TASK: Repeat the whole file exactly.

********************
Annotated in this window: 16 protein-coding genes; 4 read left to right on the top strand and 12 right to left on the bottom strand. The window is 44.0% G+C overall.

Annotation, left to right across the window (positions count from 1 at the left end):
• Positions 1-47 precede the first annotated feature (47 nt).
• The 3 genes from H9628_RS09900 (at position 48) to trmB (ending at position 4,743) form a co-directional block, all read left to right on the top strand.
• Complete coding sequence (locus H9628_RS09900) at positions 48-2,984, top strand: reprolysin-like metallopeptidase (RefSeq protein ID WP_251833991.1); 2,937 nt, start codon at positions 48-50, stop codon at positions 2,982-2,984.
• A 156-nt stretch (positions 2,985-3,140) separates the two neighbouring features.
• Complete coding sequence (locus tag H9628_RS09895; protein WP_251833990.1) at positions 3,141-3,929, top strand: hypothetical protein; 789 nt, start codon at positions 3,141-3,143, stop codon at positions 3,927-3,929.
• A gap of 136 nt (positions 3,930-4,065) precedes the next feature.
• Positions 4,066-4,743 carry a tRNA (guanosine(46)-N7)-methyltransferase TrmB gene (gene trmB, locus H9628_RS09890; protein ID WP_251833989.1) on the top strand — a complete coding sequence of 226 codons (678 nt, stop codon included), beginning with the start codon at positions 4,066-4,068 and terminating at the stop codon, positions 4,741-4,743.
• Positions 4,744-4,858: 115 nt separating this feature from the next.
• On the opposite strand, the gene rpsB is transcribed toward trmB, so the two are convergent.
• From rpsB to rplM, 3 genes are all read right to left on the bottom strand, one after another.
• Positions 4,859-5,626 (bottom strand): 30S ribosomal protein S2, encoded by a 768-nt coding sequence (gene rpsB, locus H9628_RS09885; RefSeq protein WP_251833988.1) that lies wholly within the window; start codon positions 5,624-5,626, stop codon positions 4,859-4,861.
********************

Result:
Annotated in this window: 16 protein-coding genes; 4 read left to right on the top strand and 12 right to left on the bottom strand. The window is 44.0% G+C overall.

Annotation, left to right across the window (positions count from 1 at the left end):
• Positions 1-47 precede the first annotated feature (47 nt).
• The 3 genes from H9628_RS09900 (at position 48) to trmB (ending at position 4,743) form a co-directional block, all read left to right on the top strand.
• Complete coding sequence (locus H9628_RS09900) at positions 48-2,984, top strand: reprolysin-like metallopeptidase (RefSeq protein ID WP_251833991.1); 2,937 nt, start codon at positions 48-50, stop codon at positions 2,982-2,984.
• A 156-nt stretch (positions 2,985-3,140) separates the two neighbouring features.
• Complete coding sequence (locus tag H9628_RS09895; protein WP_251833990.1) at positions 3,141-3,929, top strand: hypothetical protein; 789 nt, start codon at positions 3,141-3,143, stop codon at positions 3,927-3,929.
• A gap of 136 nt (positions 3,930-4,065) precedes the next feature.
• Positions 4,066-4,743 carry a tRNA (guanosine(46)-N7)-methyltransferase TrmB gene (gene trmB, locus H9628_RS09890; protein ID WP_251833989.1) on the top strand — a complete coding sequence of 226 codons (678 nt, stop codon included), beginning with the start codon at positions 4,066-4,068 and terminating at the stop codon, positions 4,741-4,743.
• Positions 4,744-4,858: 115 nt separating this feature from the next.
• On the opposite strand, the gene rpsB is transcribed toward trmB, so the two are convergent.
• From rpsB to rplM, 3 genes are all read right to left on the bottom strand, one after another.
• Positions 4,859-5,626 (bottom strand): 30S ribosomal protein S2, encoded by a 768-nt coding sequence (gene rpsB, locus H9628_RS09885; RefSeq protein WP_251833988.1) that lies wholly within the window; start codon positions 5,624-5,626, stop codon positions 4,859-4,861.